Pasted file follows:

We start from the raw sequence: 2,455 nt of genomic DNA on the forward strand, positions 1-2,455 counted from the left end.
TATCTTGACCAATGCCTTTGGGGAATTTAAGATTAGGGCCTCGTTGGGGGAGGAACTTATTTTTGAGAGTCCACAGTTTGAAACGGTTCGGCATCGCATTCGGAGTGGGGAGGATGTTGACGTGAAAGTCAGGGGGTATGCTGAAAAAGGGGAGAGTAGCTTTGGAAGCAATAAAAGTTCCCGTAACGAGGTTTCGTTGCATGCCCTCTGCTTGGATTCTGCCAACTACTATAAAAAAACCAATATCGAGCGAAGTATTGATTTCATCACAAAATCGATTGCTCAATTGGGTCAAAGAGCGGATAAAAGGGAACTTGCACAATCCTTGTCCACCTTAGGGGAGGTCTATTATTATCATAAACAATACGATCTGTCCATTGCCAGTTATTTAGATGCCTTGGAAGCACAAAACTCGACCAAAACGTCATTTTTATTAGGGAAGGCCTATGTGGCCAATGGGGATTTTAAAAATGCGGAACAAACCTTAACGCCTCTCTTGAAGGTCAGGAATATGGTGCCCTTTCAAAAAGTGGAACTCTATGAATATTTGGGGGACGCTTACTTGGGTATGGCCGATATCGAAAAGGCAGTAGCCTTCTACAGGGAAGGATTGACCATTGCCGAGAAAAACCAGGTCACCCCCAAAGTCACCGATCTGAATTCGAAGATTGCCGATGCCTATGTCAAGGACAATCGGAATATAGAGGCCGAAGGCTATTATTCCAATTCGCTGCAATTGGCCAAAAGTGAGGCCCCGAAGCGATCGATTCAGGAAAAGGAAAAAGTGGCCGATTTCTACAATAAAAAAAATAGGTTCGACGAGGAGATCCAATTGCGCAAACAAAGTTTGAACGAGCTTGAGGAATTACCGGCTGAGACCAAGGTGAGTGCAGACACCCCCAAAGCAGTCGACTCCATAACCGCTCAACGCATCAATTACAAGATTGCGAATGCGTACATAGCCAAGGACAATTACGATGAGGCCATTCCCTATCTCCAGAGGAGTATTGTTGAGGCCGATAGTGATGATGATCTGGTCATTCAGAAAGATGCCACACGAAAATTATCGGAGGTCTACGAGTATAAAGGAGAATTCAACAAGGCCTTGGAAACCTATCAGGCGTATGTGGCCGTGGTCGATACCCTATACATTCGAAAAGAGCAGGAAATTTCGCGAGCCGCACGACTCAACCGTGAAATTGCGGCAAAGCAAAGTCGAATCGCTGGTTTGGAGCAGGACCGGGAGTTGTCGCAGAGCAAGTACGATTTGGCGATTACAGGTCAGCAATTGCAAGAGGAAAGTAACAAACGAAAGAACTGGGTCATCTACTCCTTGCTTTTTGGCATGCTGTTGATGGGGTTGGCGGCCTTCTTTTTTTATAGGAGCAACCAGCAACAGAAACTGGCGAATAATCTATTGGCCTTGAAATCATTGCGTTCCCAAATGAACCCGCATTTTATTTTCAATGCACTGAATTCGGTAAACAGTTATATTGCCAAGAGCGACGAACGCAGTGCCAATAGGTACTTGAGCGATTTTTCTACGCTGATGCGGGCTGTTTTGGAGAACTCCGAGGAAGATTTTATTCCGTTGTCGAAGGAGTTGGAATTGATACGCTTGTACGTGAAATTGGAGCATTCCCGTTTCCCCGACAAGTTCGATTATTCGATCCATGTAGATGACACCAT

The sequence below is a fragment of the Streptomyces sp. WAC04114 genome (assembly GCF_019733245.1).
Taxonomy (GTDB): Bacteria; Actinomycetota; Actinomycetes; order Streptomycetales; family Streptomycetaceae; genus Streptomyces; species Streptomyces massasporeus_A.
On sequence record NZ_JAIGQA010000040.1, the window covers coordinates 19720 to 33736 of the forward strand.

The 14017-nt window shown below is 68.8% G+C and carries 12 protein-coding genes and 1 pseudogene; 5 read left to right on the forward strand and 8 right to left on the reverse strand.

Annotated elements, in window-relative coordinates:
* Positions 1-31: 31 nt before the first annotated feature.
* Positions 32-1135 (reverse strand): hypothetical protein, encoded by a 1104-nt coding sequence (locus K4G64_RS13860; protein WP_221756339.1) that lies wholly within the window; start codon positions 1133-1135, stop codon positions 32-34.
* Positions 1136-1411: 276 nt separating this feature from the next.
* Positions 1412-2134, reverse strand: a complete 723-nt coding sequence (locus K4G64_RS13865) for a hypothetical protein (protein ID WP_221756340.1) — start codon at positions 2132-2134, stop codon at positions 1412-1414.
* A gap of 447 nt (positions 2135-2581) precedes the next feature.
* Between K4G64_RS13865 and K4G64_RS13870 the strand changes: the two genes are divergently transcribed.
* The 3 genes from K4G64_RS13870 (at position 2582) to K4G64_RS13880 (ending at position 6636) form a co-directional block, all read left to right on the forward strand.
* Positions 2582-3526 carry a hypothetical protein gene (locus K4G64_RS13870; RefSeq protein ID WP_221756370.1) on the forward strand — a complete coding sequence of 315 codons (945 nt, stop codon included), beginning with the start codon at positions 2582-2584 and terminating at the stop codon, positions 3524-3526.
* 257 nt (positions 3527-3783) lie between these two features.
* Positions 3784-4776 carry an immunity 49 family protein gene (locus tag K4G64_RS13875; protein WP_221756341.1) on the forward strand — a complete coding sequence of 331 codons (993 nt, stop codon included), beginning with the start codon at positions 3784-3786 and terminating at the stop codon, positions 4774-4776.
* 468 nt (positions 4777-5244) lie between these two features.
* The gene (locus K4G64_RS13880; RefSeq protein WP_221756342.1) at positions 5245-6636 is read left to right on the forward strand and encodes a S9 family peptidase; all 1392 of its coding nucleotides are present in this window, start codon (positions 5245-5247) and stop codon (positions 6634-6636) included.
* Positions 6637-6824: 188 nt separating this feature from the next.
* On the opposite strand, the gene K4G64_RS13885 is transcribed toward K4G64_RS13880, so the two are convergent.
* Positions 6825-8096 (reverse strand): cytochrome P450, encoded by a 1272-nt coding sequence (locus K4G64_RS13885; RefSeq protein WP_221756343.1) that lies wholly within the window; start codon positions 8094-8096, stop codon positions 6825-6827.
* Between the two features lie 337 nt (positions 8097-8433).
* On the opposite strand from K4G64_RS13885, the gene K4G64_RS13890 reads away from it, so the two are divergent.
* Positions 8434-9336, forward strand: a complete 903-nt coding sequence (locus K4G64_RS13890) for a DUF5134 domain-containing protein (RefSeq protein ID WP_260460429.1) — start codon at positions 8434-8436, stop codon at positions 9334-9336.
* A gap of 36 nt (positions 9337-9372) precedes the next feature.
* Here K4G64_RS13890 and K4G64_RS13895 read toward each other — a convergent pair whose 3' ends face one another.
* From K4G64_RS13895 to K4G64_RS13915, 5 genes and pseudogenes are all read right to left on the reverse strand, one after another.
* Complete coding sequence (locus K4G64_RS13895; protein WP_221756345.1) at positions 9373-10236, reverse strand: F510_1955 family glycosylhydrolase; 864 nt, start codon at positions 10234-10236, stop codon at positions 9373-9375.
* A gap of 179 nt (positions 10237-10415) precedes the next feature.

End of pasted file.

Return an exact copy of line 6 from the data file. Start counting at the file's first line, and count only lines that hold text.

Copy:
The 14017-nt window shown below is 68.8% G+C and carries 12 protein-coding genes and 1 pseudogene; 5 read left to right on the forward strand and 8 right to left on the reverse strand.